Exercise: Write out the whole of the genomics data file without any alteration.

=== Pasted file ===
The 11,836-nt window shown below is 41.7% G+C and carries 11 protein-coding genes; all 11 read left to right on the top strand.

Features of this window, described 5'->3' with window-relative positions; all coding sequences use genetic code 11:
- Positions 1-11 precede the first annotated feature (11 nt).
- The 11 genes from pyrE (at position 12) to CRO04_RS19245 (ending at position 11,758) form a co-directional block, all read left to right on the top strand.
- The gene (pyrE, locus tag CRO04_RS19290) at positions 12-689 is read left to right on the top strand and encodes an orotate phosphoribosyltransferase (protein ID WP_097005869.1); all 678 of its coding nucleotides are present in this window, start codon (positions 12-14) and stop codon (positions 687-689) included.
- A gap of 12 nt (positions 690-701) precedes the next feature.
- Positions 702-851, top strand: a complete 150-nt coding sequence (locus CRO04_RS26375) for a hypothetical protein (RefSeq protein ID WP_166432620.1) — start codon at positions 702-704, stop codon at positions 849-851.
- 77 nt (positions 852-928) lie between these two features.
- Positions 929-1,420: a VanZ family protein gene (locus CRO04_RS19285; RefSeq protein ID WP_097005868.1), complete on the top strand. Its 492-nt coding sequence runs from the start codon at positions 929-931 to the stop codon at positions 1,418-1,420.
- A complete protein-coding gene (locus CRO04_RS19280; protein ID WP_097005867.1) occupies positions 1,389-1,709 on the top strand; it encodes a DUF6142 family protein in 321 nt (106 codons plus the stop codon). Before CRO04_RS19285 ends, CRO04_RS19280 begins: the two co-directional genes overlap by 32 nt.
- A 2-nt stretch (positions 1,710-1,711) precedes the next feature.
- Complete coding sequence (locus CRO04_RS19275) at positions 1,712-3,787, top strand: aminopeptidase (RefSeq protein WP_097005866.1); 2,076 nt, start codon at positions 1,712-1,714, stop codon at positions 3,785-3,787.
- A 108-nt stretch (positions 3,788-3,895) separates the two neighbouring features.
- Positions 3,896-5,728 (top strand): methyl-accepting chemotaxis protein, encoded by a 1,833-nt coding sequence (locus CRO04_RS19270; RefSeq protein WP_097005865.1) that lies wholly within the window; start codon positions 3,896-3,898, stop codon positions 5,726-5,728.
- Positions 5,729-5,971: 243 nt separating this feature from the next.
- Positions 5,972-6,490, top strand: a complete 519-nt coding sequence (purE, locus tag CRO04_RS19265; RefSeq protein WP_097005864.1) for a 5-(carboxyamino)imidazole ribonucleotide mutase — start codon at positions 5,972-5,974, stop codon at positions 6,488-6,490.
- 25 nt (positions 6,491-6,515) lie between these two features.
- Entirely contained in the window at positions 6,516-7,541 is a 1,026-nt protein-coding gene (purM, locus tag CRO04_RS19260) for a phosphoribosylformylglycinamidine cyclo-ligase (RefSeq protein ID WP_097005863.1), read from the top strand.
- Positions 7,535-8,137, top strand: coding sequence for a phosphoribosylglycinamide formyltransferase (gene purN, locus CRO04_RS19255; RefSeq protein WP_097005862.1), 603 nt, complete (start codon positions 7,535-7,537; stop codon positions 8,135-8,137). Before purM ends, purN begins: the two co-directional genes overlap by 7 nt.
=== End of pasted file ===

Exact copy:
The 11,836-nt window shown below is 41.7% G+C and carries 11 protein-coding genes; all 11 read left to right on the top strand.

Features of this window, described 5'->3' with window-relative positions; all coding sequences use genetic code 11:
- Positions 1-11 precede the first annotated feature (11 nt).
- The 11 genes from pyrE (at position 12) to CRO04_RS19245 (ending at position 11,758) form a co-directional block, all read left to right on the top strand.
- The gene (pyrE, locus tag CRO04_RS19290) at positions 12-689 is read left to right on the top strand and encodes an orotate phosphoribosyltransferase (protein ID WP_097005869.1); all 678 of its coding nucleotides are present in this window, start codon (positions 12-14) and stop codon (positions 687-689) included.
- A gap of 12 nt (positions 690-701) precedes the next feature.
- Positions 702-851, top strand: a complete 150-nt coding sequence (locus CRO04_RS26375) for a hypothetical protein (RefSeq protein ID WP_166432620.1) — start codon at positions 702-704, stop codon at positions 849-851.
- 77 nt (positions 852-928) lie between these two features.
- Positions 929-1,420: a VanZ family protein gene (locus CRO04_RS19285; RefSeq protein ID WP_097005868.1), complete on the top strand. Its 492-nt coding sequence runs from the start codon at positions 929-931 to the stop codon at positions 1,418-1,420.
- A complete protein-coding gene (locus CRO04_RS19280; protein ID WP_097005867.1) occupies positions 1,389-1,709 on the top strand; it encodes a DUF6142 family protein in 321 nt (106 codons plus the stop codon). Before CRO04_RS19285 ends, CRO04_RS19280 begins: the two co-directional genes overlap by 32 nt.
- A 2-nt stretch (positions 1,710-1,711) precedes the next feature.
- Complete coding sequence (locus CRO04_RS19275) at positions 1,712-3,787, top strand: aminopeptidase (RefSeq protein WP_097005866.1); 2,076 nt, start codon at positions 1,712-1,714, stop codon at positions 3,785-3,787.
- A 108-nt stretch (positions 3,788-3,895) separates the two neighbouring features.
- Positions 3,896-5,728 (top strand): methyl-accepting chemotaxis protein, encoded by a 1,833-nt coding sequence (locus CRO04_RS19270; RefSeq protein WP_097005865.1) that lies wholly within the window; start codon positions 3,896-3,898, stop codon positions 5,726-5,728.
- Positions 5,729-5,971: 243 nt separating this feature from the next.
- Positions 5,972-6,490, top strand: a complete 519-nt coding sequence (purE, locus tag CRO04_RS19265; RefSeq protein WP_097005864.1) for a 5-(carboxyamino)imidazole ribonucleotide mutase — start codon at positions 5,972-5,974, stop codon at positions 6,488-6,490.
- 25 nt (positions 6,491-6,515) lie between these two features.
- Entirely contained in the window at positions 6,516-7,541 is a 1,026-nt protein-coding gene (purM, locus tag CRO04_RS19260) for a phosphoribosylformylglycinamidine cyclo-ligase (RefSeq protein ID WP_097005863.1), read from the top strand.
- Positions 7,535-8,137, top strand: coding sequence for a phosphoribosylglycinamide formyltransferase (gene purN, locus CRO04_RS19255; RefSeq protein WP_097005862.1), 603 nt, complete (start codon positions 7,535-7,537; stop codon positions 8,135-8,137). Before purM ends, purN begins: the two co-directional genes overlap by 7 nt.